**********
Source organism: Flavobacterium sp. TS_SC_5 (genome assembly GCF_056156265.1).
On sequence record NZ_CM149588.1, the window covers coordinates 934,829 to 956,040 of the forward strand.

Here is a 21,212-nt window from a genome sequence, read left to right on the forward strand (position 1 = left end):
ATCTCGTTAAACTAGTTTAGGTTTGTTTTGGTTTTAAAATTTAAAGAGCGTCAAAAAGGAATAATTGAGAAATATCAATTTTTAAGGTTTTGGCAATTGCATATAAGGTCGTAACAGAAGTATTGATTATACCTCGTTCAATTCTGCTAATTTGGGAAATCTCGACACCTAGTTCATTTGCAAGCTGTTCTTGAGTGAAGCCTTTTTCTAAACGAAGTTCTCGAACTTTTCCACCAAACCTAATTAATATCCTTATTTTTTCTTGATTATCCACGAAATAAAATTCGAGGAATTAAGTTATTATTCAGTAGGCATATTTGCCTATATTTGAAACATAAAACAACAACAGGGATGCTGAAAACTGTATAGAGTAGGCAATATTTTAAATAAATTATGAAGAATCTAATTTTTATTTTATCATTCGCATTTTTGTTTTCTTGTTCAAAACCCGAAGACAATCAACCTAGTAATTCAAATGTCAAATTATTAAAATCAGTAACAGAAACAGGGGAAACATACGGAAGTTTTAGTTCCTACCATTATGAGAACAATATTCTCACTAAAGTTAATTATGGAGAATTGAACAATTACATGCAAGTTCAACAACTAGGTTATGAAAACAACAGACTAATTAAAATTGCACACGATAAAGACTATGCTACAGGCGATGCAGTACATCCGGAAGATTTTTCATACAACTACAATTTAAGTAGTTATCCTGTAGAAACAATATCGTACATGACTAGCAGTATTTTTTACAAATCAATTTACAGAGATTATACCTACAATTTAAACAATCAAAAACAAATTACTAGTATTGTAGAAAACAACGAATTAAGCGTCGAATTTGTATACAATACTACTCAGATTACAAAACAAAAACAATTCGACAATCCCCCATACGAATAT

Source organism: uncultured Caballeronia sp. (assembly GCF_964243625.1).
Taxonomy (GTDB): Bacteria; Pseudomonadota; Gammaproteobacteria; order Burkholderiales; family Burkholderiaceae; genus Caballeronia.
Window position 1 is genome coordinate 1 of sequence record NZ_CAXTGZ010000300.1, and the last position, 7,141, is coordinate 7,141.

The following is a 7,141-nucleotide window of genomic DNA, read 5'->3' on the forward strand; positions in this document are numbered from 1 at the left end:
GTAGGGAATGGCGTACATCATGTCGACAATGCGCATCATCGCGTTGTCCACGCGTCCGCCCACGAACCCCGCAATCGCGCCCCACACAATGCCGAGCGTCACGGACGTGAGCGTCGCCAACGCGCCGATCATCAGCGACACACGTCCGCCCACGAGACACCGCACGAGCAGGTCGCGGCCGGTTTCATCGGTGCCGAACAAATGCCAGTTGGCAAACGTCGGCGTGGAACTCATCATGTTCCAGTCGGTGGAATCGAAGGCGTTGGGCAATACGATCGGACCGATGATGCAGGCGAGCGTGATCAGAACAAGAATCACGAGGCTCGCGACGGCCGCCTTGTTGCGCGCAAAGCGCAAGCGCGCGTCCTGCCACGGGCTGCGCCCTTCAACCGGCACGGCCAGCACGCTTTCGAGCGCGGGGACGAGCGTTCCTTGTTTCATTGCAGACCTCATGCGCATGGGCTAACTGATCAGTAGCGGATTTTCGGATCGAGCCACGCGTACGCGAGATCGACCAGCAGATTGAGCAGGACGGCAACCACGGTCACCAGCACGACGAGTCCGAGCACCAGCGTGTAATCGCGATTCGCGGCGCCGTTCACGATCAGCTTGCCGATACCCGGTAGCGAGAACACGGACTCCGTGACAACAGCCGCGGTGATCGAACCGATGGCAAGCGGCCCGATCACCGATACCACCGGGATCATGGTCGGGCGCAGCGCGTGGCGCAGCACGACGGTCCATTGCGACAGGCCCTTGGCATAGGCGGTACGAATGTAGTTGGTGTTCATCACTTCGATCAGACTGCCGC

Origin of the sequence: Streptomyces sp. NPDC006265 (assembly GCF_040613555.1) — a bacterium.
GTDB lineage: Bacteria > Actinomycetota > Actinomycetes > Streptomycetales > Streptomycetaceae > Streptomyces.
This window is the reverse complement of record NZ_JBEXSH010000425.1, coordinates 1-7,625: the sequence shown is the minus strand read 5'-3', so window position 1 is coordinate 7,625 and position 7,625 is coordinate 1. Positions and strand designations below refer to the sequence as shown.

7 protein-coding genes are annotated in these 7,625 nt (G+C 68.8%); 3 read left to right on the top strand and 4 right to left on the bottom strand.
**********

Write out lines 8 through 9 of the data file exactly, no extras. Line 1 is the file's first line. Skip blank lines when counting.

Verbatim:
The following is a 7,141-nucleotide window of genomic DNA, read 5'->3' on the forward strand; positions in this document are numbered from 1 at the left end:
GTAGGGAATGGCGTACATCATGTCGACAATGCGCATCATCGCGTTGTCCACGCGTCCGCCCACGAACCCCGCAATCGCGCCCCACACAATGCCGAGCGTCACGGACGTGAGCGTCGCCAACGCGCCGATCATCAGCGACACACGTCCGCCCACGAGACACCGCACGAGCAGGTCGCGGCCGGTTTCATCGGTGCCGAACAAATGCCAGTTGGCAAACGTCGGCGTGGAACTCATCATGTTCCAGTCGGTGGAATCGAAGGCGTTGGGCAATACGATCGGACCGATGATGCAGGCGAGCGTGATCAGAACAAGAATCACGAGGCTCGCGACGGCCGCCTTGTTGCGCGCAAAGCGCAAGCGCGCGTCCTGCCACGGGCTGCGCCCTTCAACCGGCACGGCCAGCACGCTTTCGAGCGCGGGGACGAGCGTTCCTTGTTTCATTGCAGACCTCATGCGCATGGGCTAACTGATCAGTAGCGGATTTTCGGATCGAGCCACGCGTACGCGAGATCGACCAGCAGATTGAGCAGGACGGCAACCACGGTCACCAGCACGACGAGTCCGAGCACCAGCGTGTAATCGCGATTCGCGGCGCCGTTCACGATCAGCTTGCCGATACCCGGTAGCGAGAACACGGACTCCGTGACAACAGCCGCGGTGATCGAACCGATGGCAAGCGGCCCGATCACCGATACCACCGGGATCATGGTCGGGCGCAGCGCGTGGCGCAGCACGACGGTCCATTGCGACAGGCCCTTGGCATAGGCGGTACGAATGTAGTTGGTGTTCATCACTTCGATCAGACTGCCGC